Are you at the stage where you are wondering how to choose an investor for your business?

While it can be tempting to rush to blast your pitch deck to as many money sources as possible, and scrape in any capital you can find from anyone, carefully selecting investors is actually one of the most important cornerstones of launching and developing a successful startup. 

Why Choosing Your Investors Is So Important For Founders

Forget the valuation and even the amount or the terms for a moment. 

Who you choose and allow as investors will directly impact everything from here on out in your venture. It will impact you short and long term. 

Don’t worry, if you messed up already, there are ways to correct this too. Do not be paralyzed by over-analyzing. Just do respect the importance of this step.

Failing to choose investors wisely can cripple your startup and its potential. It can limit the decisions you can make and the ability to pull in more capital and the best investors in later fundraising rounds. It can ruin your chance of an exit.

On the upside, picking the best investors can fast track and elevate everything you are trying to do, and take your potential to far greater heights than even you imagined in your grand vision. 

Start With Your Values

Many entrepreneurs will start out with their personal connections or making shortlists based on active investors investing at their stage. These are good things to do. Though it pays to start with your values.

Experienced entrepreneurs and business leaders know that organization culture is probably the most important factor in building a company. Well, that doesn’t start with your first hires or just writing a mission statement. It is going to begin with your investors and where you are getting the startup capital from.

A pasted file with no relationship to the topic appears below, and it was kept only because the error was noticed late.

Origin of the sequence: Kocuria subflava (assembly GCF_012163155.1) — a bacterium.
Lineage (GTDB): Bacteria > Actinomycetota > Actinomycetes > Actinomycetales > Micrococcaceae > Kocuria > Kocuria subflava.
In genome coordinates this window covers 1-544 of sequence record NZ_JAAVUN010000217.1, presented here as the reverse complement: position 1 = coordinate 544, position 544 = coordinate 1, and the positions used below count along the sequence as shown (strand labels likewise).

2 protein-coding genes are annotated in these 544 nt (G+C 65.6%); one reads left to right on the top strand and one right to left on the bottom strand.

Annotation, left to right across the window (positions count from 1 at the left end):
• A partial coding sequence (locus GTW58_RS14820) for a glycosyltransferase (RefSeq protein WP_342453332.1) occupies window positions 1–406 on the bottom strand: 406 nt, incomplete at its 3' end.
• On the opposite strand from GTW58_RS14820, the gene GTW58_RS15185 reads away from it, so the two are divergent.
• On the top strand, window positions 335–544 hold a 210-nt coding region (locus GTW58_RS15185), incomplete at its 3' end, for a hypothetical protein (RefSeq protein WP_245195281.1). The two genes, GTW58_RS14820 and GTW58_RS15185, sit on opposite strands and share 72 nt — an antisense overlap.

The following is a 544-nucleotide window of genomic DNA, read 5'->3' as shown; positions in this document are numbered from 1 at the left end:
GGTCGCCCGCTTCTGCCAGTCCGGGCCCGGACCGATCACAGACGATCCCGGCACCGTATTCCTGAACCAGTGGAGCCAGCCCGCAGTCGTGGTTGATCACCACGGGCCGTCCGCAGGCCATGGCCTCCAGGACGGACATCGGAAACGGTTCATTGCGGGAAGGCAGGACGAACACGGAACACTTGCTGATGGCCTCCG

Take the time to gain clarity on your values. Write them out. Make this your first decision guide for everything else when it comes time to choose an investor.

Who Is Your Direct Contact

There are lots of brands when it comes to seeking funding and financing. Just like working with any company in any capacity, the real experience is going to come down to your direct contact. 

Who is the person you will be interacting with? Who is the partner you’ll be working with? Who will they put on your board?

Just like picking a great cofounder, this is a human who will help make the highs twice as high and the lows half as low. Get to know them over time, and a real handle on how they behave and act in good times and bad times. Peter Theil says he looks to work with people that he could enjoy having a beer with. 

Know their approach. Are they going to try to micromanage you and control your startup. Or are they going to take a passive and advisory approach and just be there to help? It is truly important here to know how angel investors and angel groups work.

Belief In Your Mission

From securing that first investment through keeping it together through the dark days, you need to find an investor who really believes in your mission. One who is passionate about it, and solving the problem you are tackling.